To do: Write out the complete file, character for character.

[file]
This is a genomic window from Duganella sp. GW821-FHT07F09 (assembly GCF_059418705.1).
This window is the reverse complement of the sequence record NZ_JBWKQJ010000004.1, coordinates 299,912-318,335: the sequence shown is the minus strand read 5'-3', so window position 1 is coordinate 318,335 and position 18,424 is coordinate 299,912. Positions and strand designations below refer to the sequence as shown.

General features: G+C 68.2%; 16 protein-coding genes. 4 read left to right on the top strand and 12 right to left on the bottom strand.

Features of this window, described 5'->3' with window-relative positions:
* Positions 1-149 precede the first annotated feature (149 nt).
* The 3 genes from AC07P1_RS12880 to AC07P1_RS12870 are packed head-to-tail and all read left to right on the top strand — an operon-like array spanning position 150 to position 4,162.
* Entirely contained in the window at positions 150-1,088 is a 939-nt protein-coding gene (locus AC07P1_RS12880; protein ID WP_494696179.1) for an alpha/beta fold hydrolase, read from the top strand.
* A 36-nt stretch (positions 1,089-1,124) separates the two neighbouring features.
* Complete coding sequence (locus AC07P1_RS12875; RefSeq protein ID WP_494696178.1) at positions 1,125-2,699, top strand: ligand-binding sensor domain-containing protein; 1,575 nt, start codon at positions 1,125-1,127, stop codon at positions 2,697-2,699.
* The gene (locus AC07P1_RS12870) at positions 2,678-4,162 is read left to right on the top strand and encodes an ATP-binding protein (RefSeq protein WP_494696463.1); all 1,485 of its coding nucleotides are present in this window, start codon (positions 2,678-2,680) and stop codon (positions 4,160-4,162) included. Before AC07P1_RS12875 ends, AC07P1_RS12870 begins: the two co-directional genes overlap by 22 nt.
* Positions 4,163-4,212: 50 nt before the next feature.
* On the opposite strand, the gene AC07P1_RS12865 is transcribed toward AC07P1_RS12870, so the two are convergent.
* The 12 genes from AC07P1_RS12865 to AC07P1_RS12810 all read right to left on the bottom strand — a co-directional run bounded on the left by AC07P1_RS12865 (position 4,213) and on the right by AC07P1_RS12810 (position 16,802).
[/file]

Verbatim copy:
This is a genomic window from Duganella sp. GW821-FHT07F09 (assembly GCF_059418705.1).
This window is the reverse complement of the sequence record NZ_JBWKQJ010000004.1, coordinates 299,912-318,335: the sequence shown is the minus strand read 5'-3', so window position 1 is coordinate 318,335 and position 18,424 is coordinate 299,912. Positions and strand designations below refer to the sequence as shown.

General features: G+C 68.2%; 16 protein-coding genes. 4 read left to right on the top strand and 12 right to left on the bottom strand.

Features of this window, described 5'->3' with window-relative positions:
* Positions 1-149 precede the first annotated feature (149 nt).
* The 3 genes from AC07P1_RS12880 to AC07P1_RS12870 are packed head-to-tail and all read left to right on the top strand — an operon-like array spanning position 150 to position 4,162.
* Entirely contained in the window at positions 150-1,088 is a 939-nt protein-coding gene (locus AC07P1_RS12880; protein ID WP_494696179.1) for an alpha/beta fold hydrolase, read from the top strand.
* A 36-nt stretch (positions 1,089-1,124) separates the two neighbouring features.
* Complete coding sequence (locus AC07P1_RS12875; RefSeq protein ID WP_494696178.1) at positions 1,125-2,699, top strand: ligand-binding sensor domain-containing protein; 1,575 nt, start codon at positions 1,125-1,127, stop codon at positions 2,697-2,699.
* The gene (locus AC07P1_RS12870) at positions 2,678-4,162 is read left to right on the top strand and encodes an ATP-binding protein (RefSeq protein WP_494696463.1); all 1,485 of its coding nucleotides are present in this window, start codon (positions 2,678-2,680) and stop codon (positions 4,160-4,162) included. Before AC07P1_RS12875 ends, AC07P1_RS12870 begins: the two co-directional genes overlap by 22 nt.
* Positions 4,163-4,212: 50 nt before the next feature.
* On the opposite strand, the gene AC07P1_RS12865 is transcribed toward AC07P1_RS12870, so the two are convergent.
* The 12 genes from AC07P1_RS12865 to AC07P1_RS12810 all read right to left on the bottom strand — a co-directional run bounded on the left by AC07P1_RS12865 (position 4,213) and on the right by AC07P1_RS12810 (position 16,802).